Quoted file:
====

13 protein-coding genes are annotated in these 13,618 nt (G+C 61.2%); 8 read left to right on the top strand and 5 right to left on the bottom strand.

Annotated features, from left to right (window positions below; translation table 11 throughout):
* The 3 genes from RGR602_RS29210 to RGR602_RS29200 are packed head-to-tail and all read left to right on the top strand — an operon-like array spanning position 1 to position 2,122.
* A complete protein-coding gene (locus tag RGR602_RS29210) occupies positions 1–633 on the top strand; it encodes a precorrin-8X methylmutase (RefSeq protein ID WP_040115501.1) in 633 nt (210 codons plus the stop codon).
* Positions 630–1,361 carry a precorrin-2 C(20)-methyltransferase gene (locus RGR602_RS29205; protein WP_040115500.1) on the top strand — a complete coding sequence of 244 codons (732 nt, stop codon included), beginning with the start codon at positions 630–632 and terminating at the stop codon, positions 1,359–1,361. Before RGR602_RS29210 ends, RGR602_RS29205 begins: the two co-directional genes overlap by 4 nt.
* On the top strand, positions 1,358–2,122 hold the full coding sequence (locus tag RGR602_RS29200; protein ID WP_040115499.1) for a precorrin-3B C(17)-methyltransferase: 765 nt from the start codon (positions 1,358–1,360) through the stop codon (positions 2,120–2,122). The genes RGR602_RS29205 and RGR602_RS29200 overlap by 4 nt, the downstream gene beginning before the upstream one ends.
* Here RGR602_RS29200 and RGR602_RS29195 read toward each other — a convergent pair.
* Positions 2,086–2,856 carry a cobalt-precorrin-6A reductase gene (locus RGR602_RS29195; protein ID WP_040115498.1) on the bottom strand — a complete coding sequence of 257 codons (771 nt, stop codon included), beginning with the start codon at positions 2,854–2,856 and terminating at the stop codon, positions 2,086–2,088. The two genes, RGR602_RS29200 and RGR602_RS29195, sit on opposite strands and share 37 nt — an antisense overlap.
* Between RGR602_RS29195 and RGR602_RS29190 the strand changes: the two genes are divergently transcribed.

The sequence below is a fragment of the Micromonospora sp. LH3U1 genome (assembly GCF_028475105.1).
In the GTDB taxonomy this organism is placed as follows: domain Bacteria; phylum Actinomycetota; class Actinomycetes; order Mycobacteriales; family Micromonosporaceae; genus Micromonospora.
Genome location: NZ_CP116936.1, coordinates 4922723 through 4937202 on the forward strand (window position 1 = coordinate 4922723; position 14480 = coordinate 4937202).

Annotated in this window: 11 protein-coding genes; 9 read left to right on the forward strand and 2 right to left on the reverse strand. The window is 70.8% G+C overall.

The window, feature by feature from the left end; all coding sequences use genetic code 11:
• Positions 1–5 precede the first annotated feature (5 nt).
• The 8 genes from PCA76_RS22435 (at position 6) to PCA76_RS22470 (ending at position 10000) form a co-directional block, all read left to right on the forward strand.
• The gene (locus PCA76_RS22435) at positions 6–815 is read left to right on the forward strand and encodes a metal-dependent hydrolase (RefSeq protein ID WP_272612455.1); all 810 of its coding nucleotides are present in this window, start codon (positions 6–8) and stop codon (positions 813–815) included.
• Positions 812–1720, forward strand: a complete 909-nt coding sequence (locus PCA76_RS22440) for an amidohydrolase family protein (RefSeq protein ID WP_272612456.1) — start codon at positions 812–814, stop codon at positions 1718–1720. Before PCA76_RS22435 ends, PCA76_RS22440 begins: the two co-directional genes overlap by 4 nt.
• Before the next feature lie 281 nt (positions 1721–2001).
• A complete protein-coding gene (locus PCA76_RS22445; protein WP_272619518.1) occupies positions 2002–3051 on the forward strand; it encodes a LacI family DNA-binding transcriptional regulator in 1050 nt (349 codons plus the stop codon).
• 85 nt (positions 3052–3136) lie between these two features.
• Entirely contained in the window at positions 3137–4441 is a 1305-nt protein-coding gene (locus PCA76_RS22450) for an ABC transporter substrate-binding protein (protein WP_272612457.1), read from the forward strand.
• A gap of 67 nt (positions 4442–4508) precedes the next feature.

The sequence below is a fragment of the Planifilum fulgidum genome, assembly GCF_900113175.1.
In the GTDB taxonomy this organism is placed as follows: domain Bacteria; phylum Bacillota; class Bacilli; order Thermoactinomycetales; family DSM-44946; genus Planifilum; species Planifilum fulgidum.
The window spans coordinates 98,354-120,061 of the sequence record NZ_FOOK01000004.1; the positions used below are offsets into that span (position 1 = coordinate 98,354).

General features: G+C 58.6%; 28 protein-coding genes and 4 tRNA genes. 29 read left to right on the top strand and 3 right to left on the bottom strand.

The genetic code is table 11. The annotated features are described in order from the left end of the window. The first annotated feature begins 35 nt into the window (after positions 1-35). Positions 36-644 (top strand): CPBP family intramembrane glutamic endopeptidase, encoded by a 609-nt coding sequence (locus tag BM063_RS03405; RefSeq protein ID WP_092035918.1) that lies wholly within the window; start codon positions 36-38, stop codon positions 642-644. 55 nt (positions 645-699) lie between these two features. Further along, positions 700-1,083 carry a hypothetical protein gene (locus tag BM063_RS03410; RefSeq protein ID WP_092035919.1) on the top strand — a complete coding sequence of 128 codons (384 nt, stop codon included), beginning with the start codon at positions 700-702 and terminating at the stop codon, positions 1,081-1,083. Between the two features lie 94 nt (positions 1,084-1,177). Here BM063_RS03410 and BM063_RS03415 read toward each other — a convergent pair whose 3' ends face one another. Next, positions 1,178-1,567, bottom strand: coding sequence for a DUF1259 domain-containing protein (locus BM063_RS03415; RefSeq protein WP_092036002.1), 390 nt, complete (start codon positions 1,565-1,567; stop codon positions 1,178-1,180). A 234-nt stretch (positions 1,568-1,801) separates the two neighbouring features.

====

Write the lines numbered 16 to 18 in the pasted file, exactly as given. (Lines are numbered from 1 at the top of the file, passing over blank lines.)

• The 8 genes from PCA76_RS22435 (at position 6) to PCA76_RS22470 (ending at position 10000) form a co-directional block, all read left to right on the forward strand.
• The gene (locus PCA76_RS22435) at positions 6–815 is read left to right on the forward strand and encodes a metal-dependent hydrolase (RefSeq protein ID WP_272612455.1); all 810 of its coding nucleotides are present in this window, start codon (positions 6–8) and stop codon (positions 813–815) included.
• Positions 812–1720, forward strand: a complete 909-nt coding sequence (locus PCA76_RS22440) for an amidohydrolase family protein (RefSeq protein ID WP_272612456.1) — start codon at positions 812–814, stop codon at positions 1718–1720. Before PCA76_RS22435 ends, PCA76_RS22440 begins: the two co-directional genes overlap by 4 nt.